“When you have complete pirates of the high seas, that’s not very popular in the global community,” he said. “Prior to this, it looked like what they were trying to do was to drive a wedge between the U.S. and the other signatories of the Iran nuclear deal.”
“But, this latest taking of the oil tankers, that’s not succeeding at doing that. If anything, it takes the wedge out and drives them closer together.”
In regard to the downing of an Iranian drone by the U.S., Hurt claimed Iran’s apparent denial of the event was “interesting.”
“The allies know whether the drone… was shot down,” he said. The drone was reportedly downed using a technology that jammed its circuitry.
“It makes me wonder… is that not a message intended for their own people?” he asked, referring to Iran foreign minister Mohammad Javad Zarif’s denial of the event.
Earlier Friday, the U.K.-flagged Stena Impero, which has a crew of 23 aboard, “was approached by unidentified small crafts and a helicopter during transit of the Strait of Hormuz while the vessel was in international waters,” Stena Bulk, the shipping company that owns the vessel, said in a statement.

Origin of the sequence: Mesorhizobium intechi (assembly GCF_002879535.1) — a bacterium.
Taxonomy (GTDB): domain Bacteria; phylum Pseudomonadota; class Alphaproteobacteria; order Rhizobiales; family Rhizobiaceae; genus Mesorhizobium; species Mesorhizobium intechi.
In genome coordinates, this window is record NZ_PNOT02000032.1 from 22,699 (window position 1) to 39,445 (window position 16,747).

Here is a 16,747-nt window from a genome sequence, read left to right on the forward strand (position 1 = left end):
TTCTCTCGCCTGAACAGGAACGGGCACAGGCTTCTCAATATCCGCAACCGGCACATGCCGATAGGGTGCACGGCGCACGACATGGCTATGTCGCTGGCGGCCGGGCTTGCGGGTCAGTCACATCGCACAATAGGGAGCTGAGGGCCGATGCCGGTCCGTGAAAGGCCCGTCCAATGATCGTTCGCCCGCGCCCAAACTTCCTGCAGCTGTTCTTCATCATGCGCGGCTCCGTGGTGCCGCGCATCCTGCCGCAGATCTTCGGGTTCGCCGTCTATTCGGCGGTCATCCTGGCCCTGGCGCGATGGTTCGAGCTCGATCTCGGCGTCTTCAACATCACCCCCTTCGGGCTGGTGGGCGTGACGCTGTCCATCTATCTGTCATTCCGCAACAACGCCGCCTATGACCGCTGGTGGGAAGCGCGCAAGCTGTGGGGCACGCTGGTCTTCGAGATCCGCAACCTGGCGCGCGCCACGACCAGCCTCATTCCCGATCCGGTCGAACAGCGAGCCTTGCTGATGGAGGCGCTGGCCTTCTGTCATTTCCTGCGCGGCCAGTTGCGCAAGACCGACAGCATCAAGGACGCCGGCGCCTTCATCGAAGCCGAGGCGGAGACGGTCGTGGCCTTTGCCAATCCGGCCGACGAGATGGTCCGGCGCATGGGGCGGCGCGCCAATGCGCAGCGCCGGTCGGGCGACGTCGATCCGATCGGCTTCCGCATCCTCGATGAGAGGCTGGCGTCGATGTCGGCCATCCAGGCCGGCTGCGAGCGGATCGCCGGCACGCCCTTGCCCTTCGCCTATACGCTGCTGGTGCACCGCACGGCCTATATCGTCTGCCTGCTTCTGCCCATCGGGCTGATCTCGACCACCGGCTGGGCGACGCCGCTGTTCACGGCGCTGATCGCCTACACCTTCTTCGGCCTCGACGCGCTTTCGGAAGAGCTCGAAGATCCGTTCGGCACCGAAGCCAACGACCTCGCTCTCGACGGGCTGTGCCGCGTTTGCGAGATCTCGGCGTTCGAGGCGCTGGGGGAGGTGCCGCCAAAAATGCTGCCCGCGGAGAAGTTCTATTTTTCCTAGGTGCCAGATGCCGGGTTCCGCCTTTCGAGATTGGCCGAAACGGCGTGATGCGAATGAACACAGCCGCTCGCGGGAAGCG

“We are presently unable to contact the vessel which is now heading north towards Iran,” the company said.
Approximately an hour later, a Liberian-flagged tanker operated by a British company was also seized by Iran’s Islamic Revolutionary Guard Corps (IRGC) and was seen on maritime tracking services making a turn toward Iran.
Iran’s semi-official Fars news agency later claimed that the second ship — known as the Mesdar — was warned to comply with environmental regulations before being allowed to continue on its way.
“I’m extremely concerned by the seizure of two naval vessels by Iranian authorities in the Strait of Hormuz,” British foreign secretary Jeremy Hunt said in a statement.
Fox News’ Greg Norman contributed to this report.